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What if I have a traffic accident in Phuket?

Phuket Transport | Correct behavior after an accident on Phuket Island

If you are unfortunate enough to be involved in an accident, do try to remain calm. Arguing with the other driver can make things worse and any pushing and shoving will result in police fines. In stark contrast to the actual driving style of many Phuket drivers which can be quite fast and aggressive the scene after an accident is actually calm and relaxed.

Minor Vehicle Accidents (Fender Benders, bumps and scrapes)

If none of the people involved are seriously injured then the course of events will follow like so: Do not move any of vehicles involved. All vehicles should be left exactly where they are unless they are causing a major traffic hazard. Even then I would recommend waiting for a police man or / insurance company official to give the ok. Doing so beforehand could cause problems with insurance claims.

  • Call or get someone to call for an ambulance (if necessary)
  • Call 191 for the police or preferably contact the tourist police on 1155 for English-speaking assistance.
  • If you have rented the vehicle it's a good idea to call the owner as they will have all the documents needed.
  • Ask the other drivers involved for all their details: ID card, driver's licence, vehicle registration book (Lem Tabian) and insurance papers, and take down the vehicle's registration number.

Note: It is very important to check and understand an insurance company's procedures in the case of an accident such as who to call and how to proceed. Find this out when taking out the insurance.

Usually, an incident report will need to be completed at the local police station. However it is very common in Phuket for a quick solution involving financial compensation when involved in an accident.

In addition to these basic steps, it is strongly recommended you take photographs of the accident and be sure to have shots of damaged areas of the vehicles as well as photos providing an overview of the accident (from different angles) so you not only have records of the actual damage but you can also see the positions of the vehicles on the road.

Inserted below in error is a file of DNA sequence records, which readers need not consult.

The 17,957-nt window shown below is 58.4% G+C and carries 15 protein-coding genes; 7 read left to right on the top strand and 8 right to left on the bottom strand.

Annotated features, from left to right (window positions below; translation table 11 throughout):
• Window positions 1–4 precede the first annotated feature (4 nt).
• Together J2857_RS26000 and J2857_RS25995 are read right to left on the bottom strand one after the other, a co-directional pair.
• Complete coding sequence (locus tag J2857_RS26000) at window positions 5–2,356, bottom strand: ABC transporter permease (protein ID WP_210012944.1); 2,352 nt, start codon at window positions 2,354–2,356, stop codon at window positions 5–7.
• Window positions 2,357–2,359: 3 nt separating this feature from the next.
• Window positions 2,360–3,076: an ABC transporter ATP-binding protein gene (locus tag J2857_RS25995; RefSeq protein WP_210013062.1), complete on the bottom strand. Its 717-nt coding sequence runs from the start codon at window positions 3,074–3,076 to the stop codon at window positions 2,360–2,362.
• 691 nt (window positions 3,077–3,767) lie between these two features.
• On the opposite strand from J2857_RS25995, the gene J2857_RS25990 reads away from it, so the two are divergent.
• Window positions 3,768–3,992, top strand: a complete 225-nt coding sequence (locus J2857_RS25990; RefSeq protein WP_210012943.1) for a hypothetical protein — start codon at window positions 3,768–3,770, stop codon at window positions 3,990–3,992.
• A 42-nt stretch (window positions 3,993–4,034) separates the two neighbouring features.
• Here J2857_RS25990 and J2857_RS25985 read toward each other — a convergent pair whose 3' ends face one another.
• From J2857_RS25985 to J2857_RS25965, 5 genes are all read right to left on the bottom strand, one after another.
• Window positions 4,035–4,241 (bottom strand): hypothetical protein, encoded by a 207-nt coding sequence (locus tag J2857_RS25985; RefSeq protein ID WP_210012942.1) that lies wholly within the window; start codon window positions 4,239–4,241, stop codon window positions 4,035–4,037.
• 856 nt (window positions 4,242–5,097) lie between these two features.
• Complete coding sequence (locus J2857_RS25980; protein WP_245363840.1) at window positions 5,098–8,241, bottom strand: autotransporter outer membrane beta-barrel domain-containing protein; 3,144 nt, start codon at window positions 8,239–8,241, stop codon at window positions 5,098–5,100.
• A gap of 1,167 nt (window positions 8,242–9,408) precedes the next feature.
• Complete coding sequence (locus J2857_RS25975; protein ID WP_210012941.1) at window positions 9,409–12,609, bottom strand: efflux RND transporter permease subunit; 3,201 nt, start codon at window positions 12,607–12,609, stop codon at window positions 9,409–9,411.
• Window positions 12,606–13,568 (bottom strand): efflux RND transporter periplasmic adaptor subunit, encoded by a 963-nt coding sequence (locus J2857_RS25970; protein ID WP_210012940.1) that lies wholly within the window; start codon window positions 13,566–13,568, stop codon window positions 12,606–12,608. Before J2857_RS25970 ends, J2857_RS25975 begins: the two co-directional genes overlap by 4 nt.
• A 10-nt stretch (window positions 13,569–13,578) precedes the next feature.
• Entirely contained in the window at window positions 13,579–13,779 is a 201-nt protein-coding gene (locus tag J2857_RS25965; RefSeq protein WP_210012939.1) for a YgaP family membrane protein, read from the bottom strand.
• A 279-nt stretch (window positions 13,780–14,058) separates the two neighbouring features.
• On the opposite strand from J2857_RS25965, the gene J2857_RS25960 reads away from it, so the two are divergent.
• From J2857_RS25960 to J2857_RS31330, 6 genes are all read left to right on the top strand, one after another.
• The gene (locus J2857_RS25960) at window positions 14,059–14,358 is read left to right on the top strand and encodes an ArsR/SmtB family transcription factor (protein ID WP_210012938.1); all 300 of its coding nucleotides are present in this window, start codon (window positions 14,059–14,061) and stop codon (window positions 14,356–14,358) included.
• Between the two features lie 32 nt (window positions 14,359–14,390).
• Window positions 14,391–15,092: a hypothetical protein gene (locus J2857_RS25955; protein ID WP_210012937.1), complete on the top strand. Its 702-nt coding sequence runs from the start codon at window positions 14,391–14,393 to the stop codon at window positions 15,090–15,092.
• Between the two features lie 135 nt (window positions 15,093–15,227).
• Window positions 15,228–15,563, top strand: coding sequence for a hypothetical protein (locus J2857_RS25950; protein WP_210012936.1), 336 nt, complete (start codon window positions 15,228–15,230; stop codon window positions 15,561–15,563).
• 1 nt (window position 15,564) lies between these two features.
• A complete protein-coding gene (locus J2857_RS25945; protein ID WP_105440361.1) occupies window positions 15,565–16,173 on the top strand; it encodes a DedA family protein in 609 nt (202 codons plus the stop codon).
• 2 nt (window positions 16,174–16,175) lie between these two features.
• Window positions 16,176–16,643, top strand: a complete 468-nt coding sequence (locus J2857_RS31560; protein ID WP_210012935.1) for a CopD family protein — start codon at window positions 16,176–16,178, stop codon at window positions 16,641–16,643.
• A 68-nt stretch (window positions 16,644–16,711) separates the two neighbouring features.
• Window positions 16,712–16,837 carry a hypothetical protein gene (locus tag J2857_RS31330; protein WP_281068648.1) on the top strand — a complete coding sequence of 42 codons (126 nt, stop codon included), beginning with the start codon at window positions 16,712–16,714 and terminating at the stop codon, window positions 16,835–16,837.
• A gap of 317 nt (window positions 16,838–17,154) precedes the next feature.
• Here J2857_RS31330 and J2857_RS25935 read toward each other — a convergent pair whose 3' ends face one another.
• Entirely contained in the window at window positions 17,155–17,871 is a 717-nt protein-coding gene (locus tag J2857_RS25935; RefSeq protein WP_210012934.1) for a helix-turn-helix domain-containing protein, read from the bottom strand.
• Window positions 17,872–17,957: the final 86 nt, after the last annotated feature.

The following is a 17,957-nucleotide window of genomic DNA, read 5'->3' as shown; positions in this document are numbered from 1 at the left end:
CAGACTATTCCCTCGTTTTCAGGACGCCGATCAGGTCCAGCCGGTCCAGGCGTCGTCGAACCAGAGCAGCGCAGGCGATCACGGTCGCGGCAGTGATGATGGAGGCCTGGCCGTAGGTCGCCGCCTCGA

In many cases where accident is minor the police may assist in organising a settlement between the parties involved. This is different to the western culture where the person who caused the accident is the one who pays. Blame doesn't really come into the equation (it's that old "saving face" thing) and so the police will focus on negotiating an amicable agreement regarding compensation.

If a motorbike hits a car (even if it's not the car drives fault), the car driver will often make a payment to the driver of the motorbike. This is based on the following assumptions:

  • The driver of the car has insurance but the driver of the motorbike probably does not.
  • The driver of the car is probably uninjured but the driver of the bike (even in a very minor accident) probably has a few bumps and scrapes at least.
  • The car will usually have less damage than the bike.
  • The driver of the car has more money than the driver of the motorbike.

As a foreigner, if you are involved in an accident you are subject to another assumption. This is that all foreigners have lots of money and therefore more able to pay compensation to the other parties involved (regardless of who caused the accident).

Unfortunately this system does seem to work against foreigners (farang), but it's important to remember that it's not deliberate persecution or exploitation of the visitors it is simply seen as the most amicable way to ensure all parties involved can continue on with their lives with as little disruption as possible.


Last Updated: 18 Oct 2011


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